People are so excited about the prospect of a robotic pancake maker that they are throwing money at it faster than you can flip pancakes on a griddle.
“There is lots of stuff happening,” PancakeBot’s creator, Miguel Valenzuela, told ABC News today. “We’re getting lots of feedback from the community and getting ideas about how we’re going to enhance the final product.”
Valenzuela has spent nearly four years traveling the world with the PancakeBot, displaying it at Maker Faires and even, last June, at the White House.
“We were just giggling that here we are at the White House with a PancakeBot,” Valenzuela, 40, said of his wife, Runi, and daughters, Lily, 7, and Maia, 5, who all attended the first-ever White House Maker Faire.
Lily and Maia inspired Valenzuela to create the PancakeBot nearly four years ago when they saw him reading a magazine article about a guy who made a pancake stamping machine out of LEGOs and told their dad they would like one too. Valenzuela, a Norway-based civil engineer, spent six months building a working LEGO pancake machine for his daughters and then set to work building a non-LEGO prototype for the rest of us.
The resulting PancakeBot that has set Kickstarter on fire comes with software that allows you to trace any shape or design you want on your computer. You then save the design onto a memory card and PancakeBot can reproduce it.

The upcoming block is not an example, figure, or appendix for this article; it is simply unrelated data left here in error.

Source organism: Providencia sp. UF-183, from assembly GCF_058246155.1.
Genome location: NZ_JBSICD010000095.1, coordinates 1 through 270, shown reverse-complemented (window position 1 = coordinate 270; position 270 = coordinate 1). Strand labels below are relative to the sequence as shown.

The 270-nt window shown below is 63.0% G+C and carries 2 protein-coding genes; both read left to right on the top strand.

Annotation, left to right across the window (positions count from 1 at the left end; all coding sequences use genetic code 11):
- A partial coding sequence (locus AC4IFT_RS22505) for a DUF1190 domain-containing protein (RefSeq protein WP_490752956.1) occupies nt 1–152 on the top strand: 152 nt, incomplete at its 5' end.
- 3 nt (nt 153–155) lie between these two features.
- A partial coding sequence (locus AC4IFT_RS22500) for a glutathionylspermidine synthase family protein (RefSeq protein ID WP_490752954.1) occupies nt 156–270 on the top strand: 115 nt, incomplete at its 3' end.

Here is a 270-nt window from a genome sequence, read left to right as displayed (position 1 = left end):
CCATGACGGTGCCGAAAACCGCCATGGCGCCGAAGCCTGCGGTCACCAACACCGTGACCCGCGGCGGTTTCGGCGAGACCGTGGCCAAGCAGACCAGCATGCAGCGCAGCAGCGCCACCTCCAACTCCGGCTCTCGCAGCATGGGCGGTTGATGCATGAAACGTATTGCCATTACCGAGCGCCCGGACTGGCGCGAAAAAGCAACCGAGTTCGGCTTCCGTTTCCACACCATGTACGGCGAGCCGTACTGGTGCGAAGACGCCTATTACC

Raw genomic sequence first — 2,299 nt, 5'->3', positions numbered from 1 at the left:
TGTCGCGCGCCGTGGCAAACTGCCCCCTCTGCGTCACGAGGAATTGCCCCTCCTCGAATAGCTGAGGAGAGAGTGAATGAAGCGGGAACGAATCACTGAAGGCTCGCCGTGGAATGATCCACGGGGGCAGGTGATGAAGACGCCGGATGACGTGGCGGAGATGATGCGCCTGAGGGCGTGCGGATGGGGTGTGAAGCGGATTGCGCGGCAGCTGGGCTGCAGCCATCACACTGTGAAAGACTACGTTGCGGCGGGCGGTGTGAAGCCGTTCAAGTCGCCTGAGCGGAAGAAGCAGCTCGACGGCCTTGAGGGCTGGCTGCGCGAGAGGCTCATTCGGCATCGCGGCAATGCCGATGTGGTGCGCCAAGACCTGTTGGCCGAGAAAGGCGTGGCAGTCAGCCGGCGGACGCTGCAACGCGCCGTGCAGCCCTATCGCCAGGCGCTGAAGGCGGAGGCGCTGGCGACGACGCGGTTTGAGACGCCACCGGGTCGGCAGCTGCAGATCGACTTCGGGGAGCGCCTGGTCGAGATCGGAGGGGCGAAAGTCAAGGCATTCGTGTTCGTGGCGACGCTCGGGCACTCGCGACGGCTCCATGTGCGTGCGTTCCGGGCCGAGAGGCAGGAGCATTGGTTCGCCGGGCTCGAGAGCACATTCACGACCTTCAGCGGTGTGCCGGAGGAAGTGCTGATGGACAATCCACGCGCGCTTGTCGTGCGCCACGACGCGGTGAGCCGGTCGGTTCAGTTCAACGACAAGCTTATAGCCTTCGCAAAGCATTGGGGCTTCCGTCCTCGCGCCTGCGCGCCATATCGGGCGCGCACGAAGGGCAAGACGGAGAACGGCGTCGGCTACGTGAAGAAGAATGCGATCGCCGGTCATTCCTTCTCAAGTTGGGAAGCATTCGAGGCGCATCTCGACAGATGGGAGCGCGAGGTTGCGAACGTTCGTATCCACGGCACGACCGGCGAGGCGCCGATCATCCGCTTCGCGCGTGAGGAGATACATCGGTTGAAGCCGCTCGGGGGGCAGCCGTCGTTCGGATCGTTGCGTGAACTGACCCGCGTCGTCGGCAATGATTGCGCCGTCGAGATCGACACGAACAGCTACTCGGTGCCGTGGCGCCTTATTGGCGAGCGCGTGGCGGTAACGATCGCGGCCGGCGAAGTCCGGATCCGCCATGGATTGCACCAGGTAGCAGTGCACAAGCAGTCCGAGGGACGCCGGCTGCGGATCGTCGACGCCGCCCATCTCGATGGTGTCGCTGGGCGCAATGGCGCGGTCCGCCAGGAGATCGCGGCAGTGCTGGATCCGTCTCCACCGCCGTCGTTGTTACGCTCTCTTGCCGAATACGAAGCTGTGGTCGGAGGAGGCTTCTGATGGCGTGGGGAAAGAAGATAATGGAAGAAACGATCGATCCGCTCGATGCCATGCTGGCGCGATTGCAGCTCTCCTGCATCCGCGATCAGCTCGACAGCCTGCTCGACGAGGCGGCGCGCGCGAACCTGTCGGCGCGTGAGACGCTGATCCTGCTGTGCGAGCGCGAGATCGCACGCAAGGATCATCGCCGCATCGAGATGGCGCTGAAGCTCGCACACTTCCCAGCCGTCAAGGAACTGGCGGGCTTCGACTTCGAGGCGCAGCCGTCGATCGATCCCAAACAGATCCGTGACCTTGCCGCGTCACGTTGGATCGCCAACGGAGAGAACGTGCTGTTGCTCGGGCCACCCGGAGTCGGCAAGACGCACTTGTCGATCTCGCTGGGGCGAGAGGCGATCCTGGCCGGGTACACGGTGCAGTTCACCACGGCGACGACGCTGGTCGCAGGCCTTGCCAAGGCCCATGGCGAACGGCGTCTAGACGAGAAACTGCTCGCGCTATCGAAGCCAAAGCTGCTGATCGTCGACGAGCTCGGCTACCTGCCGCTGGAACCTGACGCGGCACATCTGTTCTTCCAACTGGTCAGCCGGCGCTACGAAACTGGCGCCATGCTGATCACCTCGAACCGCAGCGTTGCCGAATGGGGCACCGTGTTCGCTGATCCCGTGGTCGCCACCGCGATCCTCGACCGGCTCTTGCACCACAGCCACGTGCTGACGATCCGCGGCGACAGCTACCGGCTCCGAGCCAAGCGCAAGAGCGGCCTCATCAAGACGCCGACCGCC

The PancakeBot uses a patent-pending batter dispensing system to "print" the batter onto the included griddle. Additions like food coloring can also be used to make your pancake art even more realistic.
“Personally I envision it in a suburban family’s kitchen,” Valenzuela said. “I also see it in the hotel and restaurant industry, where you’d be able to take your kid into a café and they’d be able to draw their pancake right on the spot.”
The most generous supporters of the PancakeBot on Kickstarter can get their own limited edition, personalized PancakeBot with a pledge of $2,000 or more. Other incentives for pledges under $2,000 range from aprons to getting your own face made in a pancake.
“The main reason I kept pushing forward with this was to inspire kids to learn about technology and to get into engineering and to look at technology in a different way,” Valenzuela said.
The PancakeBot's Kickstarter campaign ends April 10. After that, Valenzuela and his partners at Storebound, who have teamed up with him to bring the product to the market, will make final design improvements before it is mass-produced.
The PancakeBot is expected to retail for $299, according to Valenzuela.
In the meantime, Valenzuela says his daughters still cannot get enough of their dad’s pancake-making prowess.
“My daughter LIly asks me when I die if she can have the PancakeBot,” Valenzuela said. “She’s a little funny with it.”
“They completely love it,” he said of both girls.